Myths and Misconceptions about Hypnosis

Some people believe hypnosis is a form of mind control or brainwashing. It is not. People change their minds and actions for many reasons throughout their lives. When such change occurs as a result of exposure to specific information, it is because this information has been presented in a persuasive or influential way. Hypnotherapists utilize communicative methods of persuasion and influence for therapeutic purposes. However, advertisers, marketing personnel, teachers, politicians, lawyers, entertainers, parents, ministers, and others also use communicative methods intended to influence thought or behavior for a variety of other reasons.

You are not immobilized during trance. You can adjust your position, scratch, sneeze, or cough. You can open your eyes and bring yourself out of trance anytime you wish. During trance, you can still hear sounds around you such as a phone ringing, but you do not have to pay attention to outside sounds if you do not want. You can alert yourself and respond to any situation that needs your immediate attention. You remain as oriented to the "here and the now" as you want to be.

Trance is not sleep, although some people get so relaxed in trance that they may fall into a sleep-like state. This is all right because some part of the mind continues to listen to the voice of the hypnotherapist. Experience has shown that “sleeping” clients can still follow instructions such as moving a finger, taking a deep breath, or awakening themselves when they are told to do so.

There is no "right" way to experience trance. One person may experience it as a deep, heavy, restful feeling, while another may experience it as a light, floating sensation. Some people hear every word spoken by the hypnotherapist, while others allow their minds to drift into other thoughts. Some experience vivid imagery, while others do not. Some people remember the suggestions they hear and some do not remember.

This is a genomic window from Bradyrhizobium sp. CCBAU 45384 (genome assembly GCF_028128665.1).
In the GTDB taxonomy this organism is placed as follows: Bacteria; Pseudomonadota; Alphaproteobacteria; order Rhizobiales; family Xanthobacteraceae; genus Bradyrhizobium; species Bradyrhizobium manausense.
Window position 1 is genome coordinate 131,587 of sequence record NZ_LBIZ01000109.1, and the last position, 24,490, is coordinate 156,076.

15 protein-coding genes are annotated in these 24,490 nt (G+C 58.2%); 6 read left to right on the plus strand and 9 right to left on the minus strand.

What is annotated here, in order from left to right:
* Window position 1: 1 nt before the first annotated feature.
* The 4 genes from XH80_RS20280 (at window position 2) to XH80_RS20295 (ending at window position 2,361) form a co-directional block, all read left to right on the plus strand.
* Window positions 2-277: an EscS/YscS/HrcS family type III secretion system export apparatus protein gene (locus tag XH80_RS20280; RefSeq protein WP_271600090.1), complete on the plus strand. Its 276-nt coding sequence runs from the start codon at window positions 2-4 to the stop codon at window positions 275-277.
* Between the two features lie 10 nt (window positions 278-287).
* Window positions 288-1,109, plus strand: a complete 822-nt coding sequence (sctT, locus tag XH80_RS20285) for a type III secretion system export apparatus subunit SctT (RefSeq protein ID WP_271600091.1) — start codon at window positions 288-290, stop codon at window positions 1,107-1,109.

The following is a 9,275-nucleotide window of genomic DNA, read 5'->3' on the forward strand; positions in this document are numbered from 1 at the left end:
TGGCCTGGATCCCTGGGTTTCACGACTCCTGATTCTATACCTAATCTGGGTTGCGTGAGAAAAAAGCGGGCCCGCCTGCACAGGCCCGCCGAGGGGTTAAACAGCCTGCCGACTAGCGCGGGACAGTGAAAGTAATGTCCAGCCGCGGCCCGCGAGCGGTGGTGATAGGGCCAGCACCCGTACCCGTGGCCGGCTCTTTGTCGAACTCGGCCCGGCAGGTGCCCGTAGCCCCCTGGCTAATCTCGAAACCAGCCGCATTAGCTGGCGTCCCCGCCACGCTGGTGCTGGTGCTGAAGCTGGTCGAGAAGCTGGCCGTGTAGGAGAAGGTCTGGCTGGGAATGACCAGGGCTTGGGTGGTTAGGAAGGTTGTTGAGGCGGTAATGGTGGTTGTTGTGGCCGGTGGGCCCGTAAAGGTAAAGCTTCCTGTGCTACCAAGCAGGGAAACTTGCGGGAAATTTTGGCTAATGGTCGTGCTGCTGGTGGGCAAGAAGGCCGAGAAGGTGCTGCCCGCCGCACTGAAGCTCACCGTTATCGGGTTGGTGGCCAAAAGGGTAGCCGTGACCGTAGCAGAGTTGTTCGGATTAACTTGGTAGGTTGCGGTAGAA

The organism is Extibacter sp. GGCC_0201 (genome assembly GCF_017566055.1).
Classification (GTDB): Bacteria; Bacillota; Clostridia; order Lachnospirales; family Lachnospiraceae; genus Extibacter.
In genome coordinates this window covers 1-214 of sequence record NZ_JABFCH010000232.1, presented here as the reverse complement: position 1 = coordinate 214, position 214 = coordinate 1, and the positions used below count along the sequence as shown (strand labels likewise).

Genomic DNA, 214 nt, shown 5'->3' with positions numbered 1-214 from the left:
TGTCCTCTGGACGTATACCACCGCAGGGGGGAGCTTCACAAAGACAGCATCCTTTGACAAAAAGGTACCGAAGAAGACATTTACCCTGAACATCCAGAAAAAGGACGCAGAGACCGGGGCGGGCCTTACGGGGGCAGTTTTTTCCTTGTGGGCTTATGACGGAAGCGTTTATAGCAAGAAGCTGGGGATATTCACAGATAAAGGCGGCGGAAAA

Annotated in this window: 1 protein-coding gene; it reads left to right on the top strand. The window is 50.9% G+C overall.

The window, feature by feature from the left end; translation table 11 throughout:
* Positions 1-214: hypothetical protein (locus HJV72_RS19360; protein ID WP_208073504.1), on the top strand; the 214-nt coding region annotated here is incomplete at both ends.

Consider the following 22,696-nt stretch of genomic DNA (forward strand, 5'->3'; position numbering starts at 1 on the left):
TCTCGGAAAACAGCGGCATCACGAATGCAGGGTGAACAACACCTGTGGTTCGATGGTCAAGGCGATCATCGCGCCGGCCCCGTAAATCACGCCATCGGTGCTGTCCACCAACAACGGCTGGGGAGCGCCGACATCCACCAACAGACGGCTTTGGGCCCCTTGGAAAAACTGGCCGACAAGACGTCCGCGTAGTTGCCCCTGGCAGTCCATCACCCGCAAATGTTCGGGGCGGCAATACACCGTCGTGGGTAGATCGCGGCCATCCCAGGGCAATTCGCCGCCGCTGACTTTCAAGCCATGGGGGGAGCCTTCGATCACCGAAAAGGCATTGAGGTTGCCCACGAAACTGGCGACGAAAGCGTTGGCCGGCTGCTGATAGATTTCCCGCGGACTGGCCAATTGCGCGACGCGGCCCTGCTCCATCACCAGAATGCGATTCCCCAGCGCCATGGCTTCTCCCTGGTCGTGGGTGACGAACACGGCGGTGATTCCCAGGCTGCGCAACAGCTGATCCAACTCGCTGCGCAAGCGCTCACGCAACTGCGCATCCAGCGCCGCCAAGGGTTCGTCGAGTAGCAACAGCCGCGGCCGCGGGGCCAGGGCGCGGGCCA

Every person's experience of hypnosis is unique. Hypnosis cannot cause anyone to do something against his or her will or that contradicts his or her values. You are working with a qualified mental health professional who is trained in hypnotherapy and who is ethically bound to do only those things which are in your best interest. Your therapist makes only those suggestions that support beneficial outcomes which you have agreed to. Receptivity is one of the important ingredients for success in hypnosis. Therefore, you would not be receptive to suggestions that go against your morals or values.

Remember: Even with hypnosis, it may still be necessary for you to do some conscientious planning and research about the types of changes you want to achieve in therapy. Hypnosis cannot solve every problem. You must still take action to get results. Hypnosis is not a cure-all. Although it is an effective treatment modality in many cases, there are no guarantees that hypnosis will work for you.

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